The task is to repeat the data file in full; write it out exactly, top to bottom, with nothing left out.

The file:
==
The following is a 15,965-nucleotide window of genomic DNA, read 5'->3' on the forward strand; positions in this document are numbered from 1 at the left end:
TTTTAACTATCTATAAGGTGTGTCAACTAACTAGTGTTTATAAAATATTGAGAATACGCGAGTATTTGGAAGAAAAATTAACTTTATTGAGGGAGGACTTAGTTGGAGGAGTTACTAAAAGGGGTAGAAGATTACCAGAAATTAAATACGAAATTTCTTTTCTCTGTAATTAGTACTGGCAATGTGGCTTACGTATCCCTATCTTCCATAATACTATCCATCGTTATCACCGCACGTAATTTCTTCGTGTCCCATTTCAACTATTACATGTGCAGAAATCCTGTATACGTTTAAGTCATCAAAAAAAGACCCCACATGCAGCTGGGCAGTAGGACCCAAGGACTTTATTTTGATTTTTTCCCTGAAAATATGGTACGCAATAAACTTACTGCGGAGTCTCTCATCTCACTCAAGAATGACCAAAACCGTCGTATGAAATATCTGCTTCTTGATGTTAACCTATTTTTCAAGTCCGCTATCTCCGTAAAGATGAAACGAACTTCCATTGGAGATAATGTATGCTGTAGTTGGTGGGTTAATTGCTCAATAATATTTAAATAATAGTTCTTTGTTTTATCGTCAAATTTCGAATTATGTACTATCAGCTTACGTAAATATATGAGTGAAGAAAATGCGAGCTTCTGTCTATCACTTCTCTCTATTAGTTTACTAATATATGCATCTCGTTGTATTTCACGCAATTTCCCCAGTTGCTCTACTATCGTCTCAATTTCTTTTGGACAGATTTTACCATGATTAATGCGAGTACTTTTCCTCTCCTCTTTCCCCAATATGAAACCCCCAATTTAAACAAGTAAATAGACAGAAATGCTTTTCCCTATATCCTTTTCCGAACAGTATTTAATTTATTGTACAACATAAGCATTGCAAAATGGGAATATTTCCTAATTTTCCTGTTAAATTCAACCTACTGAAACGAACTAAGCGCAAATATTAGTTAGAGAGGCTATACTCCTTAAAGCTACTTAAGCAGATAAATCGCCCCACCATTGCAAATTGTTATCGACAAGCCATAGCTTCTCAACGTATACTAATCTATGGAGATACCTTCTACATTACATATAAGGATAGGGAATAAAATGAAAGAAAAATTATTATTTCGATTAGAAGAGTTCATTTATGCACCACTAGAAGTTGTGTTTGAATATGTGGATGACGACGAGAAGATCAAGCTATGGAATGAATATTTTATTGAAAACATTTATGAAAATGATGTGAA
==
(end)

The following is a 15,965-nucleotide window of genomic DNA, read 5'->3' on the forward strand; positions in this document are numbered from 1 at the left end:
TTTTAACTATCTATAAGGTGTGTCAACTAACTAGTGTTTATAAAATATTGAGAATACGCGAGTATTTGGAAGAAAAATTAACTTTATTGAGGGAGGACTTAGTTGGAGGAGTTACTAAAAGGGGTAGAAGATTACCAGAAATTAAATACGAAATTTCTTTTCTCTGTAATTAGTACTGGCAATGTGGCTTACGTATCCCTATCTTCCATAATACTATCCATCGTTATCACCGCACGTAATTTCTTCGTGTCCCATTTCAACTATTACATGTGCAGAAATCCTGTATACGTTTAAGTCATCAAAAAAAGACCCCACATGCAGCTGGGCAGTAGGACCCAAGGACTTTATTTTGATTTTTTCCCTGAAAATATGGTACGCAATAAACTTACTGCGGAGTCTCTCATCTCACTCAAGAATGACCAAAACCGTCGTATGAAATATCTGCTTCTTGATGTTAACCTATTTTTCAAGTCCGCTATCTCCGTAAAGATGAAACGAACTTCCATTGGAGATAATGTATGCTGTAGTTGGTGGGTTAATTGCTCAATAATATTTAAATAATAGTTCTTTGTTTTATCGTCAAATTTCGAATTATGTACTATCAGCTTACGTAAATATATGAGTGAAGAAAATGCGAGCTTCTGTCTATCACTTCTCTCTATTAGTTTACTAATATATGCATCTCGTTGTATTTCACGCAATTTCCCCAGTTGCTCTACTATCGTCTCAATTTCTTTTGGACAGATTTTACCATGATTAATGCGAGTACTTTTCCTCTCCTCTTTCCCCAATATGAAACCCCCAATTTAAACAAGTAAATAGACAGAAATGCTTTTCCCTATATCCTTTTCCGAACAGTATTTAATTTATTGTACAACATAAGCATTGCAAAATGGGAATATTTCCTAATTTTCCTGTTAAATTCAACCTACTGAAACGAACTAAGCGCAAATATTAGTTAGAGAGGCTATACTCCTTAAAGCTACTTAAGCAGATAAATCGCCCCACCATTGCAAATTGTTATCGACAAGCCATAGCTTCTCAACGTATACTAATCTATGGAGATACCTTCTACATTACATATAAGGATAGGGAATAAAATGAAAGAAAAATTATTATTTCGATTAGAAGAGTTCATTTATGCACCACTAGAAGTTGTGTTTGAATATGTGGATGACGACGAGAAGATCAAGCTATGGAATGAATATTTTATTGAAAACATTTATGAAAATGATGTGAA